22. I can walk into any space where I am not authorized with no assumption of ill intent

  23. I can use my power to name the reality of people of color

  24. I can establish what is normal or accepted within any circumstance

  25. I can choose to be silent when it comes to race with no questions asked

  26. I can claim symbolic ethnicity –the power to claim one's ethnicity only when convenient

  27. I can claim my ancestors' historical oppression during a finite period in history as a means of conveying complete understanding of what it means for people of color to experience daily acts of injustice

  28. I can choose to ignore the race or color of my friends

  29. I can choose to never have to answer for behaviors associated with my race

  30. I can deny an inequality of chances between people of color and White people to succeed in just about every arena

  31. I never have to answer the question, "Why are you here?"

  32. I am given the benefit of the doubt without having to prove my value or experience

  33. I find it difficult if not impossible to just say “I don’t know”

  34. I try to control the conversation through establishing ground rules that are designed to make dominant group members feel "safe” and “comfortable" engaging in conversations about "difficult topics"

  35. I feel a need to over-intellectualize topics or keep discussion on a calm/rational level rather than engaging the feelings or emotional experiences of participants

  36. I see people of my race in managerial positions more often than servers, bellhops, or valets. I am rarely served by people of my own race.

  37. I can be more assertive, aggressive, confrontational, controversial, funny, and blunt in my presentations, comments, and conversations both on and off the clock

  38. I can study other races with ease and focus on “them” without reflection or focus on Whiteness or “us”

  39. Crying, guilt, defensiveness, anger, frustration, denial, avoidance, dismissal, disgust of self, are common reactions of mine, as are romanticizing, sympathizing, objectification of other

  40. It is easy for me to sympathize (not empathize) with subordinate groups and say "I wish everyone was equal" but never verbalize or acknowledge that I have benefited from White privilege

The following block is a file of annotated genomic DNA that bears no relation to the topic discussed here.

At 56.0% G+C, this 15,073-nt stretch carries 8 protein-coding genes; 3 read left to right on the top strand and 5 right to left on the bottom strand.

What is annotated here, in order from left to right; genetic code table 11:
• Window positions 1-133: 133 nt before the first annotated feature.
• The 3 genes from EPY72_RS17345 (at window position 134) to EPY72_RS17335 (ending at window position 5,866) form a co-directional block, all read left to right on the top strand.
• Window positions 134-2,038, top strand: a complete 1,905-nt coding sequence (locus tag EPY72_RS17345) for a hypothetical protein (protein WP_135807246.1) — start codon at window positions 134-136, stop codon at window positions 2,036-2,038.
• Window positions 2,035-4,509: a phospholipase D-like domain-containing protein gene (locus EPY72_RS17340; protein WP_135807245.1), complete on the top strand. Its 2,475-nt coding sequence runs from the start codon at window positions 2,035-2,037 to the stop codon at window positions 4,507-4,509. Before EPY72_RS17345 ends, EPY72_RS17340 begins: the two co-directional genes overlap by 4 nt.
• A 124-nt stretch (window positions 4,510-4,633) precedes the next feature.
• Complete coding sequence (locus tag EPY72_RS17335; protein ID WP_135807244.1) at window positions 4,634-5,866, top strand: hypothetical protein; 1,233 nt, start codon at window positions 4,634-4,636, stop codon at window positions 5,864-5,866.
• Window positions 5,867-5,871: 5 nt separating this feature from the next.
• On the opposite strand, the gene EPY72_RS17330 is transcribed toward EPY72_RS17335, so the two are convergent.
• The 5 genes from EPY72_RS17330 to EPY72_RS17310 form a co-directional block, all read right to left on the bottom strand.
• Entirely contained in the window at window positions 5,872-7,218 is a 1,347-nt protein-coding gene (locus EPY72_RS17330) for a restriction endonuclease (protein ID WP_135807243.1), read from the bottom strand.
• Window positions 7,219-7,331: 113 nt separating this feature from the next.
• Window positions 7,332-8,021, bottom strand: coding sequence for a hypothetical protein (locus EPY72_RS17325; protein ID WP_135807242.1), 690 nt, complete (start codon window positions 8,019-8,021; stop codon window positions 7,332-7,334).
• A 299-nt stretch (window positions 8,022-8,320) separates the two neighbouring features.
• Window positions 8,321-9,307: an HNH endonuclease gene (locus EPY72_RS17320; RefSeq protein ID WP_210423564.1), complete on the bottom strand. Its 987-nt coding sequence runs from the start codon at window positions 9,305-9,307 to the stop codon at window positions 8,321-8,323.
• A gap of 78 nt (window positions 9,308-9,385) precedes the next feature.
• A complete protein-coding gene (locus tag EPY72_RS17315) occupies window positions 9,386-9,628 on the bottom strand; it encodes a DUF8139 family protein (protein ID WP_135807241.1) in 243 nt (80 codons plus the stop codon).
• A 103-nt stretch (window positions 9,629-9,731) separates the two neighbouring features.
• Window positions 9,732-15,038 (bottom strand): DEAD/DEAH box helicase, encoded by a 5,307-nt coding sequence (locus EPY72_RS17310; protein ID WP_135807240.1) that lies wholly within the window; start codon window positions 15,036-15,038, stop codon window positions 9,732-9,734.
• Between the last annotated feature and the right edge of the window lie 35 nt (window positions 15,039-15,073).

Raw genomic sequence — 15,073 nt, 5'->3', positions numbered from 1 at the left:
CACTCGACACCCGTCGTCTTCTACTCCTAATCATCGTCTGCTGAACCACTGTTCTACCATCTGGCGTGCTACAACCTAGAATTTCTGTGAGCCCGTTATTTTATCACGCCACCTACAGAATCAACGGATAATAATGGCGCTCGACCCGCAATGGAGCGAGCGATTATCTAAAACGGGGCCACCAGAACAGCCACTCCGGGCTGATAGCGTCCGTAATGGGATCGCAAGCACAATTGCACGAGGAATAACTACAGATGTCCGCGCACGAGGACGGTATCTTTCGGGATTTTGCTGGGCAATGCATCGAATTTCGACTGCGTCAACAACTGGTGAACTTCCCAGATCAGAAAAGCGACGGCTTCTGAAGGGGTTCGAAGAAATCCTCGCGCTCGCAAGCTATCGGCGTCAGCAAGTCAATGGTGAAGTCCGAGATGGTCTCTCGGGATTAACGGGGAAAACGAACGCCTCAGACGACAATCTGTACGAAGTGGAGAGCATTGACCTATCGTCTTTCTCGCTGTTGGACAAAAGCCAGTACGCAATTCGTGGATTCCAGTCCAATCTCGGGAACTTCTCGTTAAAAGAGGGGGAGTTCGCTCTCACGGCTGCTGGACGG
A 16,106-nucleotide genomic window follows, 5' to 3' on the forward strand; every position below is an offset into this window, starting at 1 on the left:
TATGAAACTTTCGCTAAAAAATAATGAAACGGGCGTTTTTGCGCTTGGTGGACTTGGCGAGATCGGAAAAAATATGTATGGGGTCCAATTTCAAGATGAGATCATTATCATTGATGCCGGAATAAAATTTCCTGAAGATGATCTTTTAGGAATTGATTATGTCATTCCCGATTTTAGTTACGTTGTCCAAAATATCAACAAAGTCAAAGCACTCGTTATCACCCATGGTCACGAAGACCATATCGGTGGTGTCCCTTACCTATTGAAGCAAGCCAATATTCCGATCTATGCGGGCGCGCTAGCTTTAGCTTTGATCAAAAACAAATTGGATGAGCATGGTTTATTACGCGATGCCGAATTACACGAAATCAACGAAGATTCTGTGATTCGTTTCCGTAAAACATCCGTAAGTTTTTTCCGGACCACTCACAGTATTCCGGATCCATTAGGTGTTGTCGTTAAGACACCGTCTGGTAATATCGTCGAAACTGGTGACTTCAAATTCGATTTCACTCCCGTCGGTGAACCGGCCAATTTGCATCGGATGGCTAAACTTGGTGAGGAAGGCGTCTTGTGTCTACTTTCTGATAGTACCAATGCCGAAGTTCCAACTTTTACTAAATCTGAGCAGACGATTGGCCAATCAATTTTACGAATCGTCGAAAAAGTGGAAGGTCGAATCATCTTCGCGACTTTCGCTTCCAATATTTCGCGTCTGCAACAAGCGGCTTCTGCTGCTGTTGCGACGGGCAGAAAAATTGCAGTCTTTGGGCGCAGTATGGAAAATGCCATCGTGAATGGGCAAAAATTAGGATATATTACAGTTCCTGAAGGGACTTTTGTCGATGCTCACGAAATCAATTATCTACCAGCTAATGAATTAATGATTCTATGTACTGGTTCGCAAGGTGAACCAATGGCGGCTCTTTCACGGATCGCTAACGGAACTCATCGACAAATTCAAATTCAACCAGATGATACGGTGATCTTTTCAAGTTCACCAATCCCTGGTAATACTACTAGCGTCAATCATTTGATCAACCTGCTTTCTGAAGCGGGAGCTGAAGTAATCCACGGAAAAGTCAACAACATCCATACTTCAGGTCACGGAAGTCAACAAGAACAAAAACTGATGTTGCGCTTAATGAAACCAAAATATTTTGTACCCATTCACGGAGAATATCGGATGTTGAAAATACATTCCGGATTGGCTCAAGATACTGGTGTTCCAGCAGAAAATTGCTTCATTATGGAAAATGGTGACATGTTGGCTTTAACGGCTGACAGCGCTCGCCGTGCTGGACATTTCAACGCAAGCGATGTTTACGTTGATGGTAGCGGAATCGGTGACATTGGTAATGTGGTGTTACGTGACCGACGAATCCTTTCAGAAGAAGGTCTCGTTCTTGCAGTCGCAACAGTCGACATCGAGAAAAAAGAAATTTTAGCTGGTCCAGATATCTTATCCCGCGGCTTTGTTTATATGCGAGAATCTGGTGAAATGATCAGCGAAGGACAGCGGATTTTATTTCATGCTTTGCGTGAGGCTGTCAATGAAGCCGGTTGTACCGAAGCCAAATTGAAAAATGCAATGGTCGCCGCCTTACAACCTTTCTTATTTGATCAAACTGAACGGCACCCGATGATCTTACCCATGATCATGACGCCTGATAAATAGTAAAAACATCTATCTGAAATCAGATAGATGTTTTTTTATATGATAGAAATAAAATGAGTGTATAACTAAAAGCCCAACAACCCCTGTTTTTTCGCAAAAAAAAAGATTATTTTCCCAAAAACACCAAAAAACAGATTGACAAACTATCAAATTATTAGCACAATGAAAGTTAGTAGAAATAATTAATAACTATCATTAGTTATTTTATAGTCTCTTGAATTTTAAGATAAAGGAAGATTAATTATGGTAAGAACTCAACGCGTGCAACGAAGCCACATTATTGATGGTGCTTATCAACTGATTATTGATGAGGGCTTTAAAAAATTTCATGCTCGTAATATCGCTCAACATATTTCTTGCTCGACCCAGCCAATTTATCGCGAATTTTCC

41. Where a person of color may have an easier time coming up with this list, I will not face judgment or disdain from other White folks for having written it

  42. People who disagree with me can do so without getting personal

  43. I am rarely if ever called “exceptional” or “articulate” in feedback as I do not defy race-based stereotypes

  44. When doing Social Justice work, I will not be accused of or dismissed for having a race-based agenda

  45. I get more credit than colleagues of color for my "diversity" work

  46. Doing Social Justice work like tracking observations is not a survival skill

  47. My professional opportunities are perceived to be based on merit instead of the result of Affirmation Action

  48. I experience less rejection based on my race

  49. Figurative language, metaphors, examples, and interactive games are written in my language and from my experience

  50. I don’t have to go to Symbols in word to find the correct letters and accents to spell my name and may not ever have to learn how to do this

  51. I describe my home and have areas that I visit described using a scale of “safety” based on how many acts of violence occur and if I can walk around at night without concern

  52. I am oblivious to the misappropriated indigenous names and language used as symbolic compensation for land that was stolen, genocide, and other crimes against Native people

  53. I employ “umbrella” terms such as Native, Hispanic, Black, Asian, Biracial, etc., to represent other racial groups with little or no regard for the diversity within each group or the preferred terms and labels created within these groups

  54. If I identify as a bi/multiracial person I may be afforded White privilege which personally benefits me, but also alienates me from communities of color

  55. When I am confronted with my privilege and become emotional, I look to people of color to “rescue” me or comfort me

  56. I am afraid to admit I made a mistake, because I am afraid of being labeled a bad person

  57. I may ask others to refrain from getting emotional because it makes me uncomfortable

  58. If I work on oppression issues related to women’s rights or LGBTQ inclusion, I feel pressure to “get it” in areas of oppression like race, class, ability, etc.

  59. I demand being perceived as right, good, and judged on my individual merits rather than my perceived group affiliation

  60. I correct or inform other White folks on their lack of acknowledgment of their privileged status to gain social power over them or to show them how "with it," intelligent, compassionate, or socially conscious I am

Jessica Pettitt: As a professional speaker, her expertise earned her the Certified Speaking Professional designation from the National Speakers Association. A designation held by fewer than 800 people world-wide. As a facilitator, she provides the frameworks for open, welcoming and productive conversations. Jess provides a motivational keynote, an in-depth workshop, or a deeper dive group interaction; she can also frame an entire conference as Emcee working closely with the meeting professional.

Visit Good Enough Now to learn more about Jessica.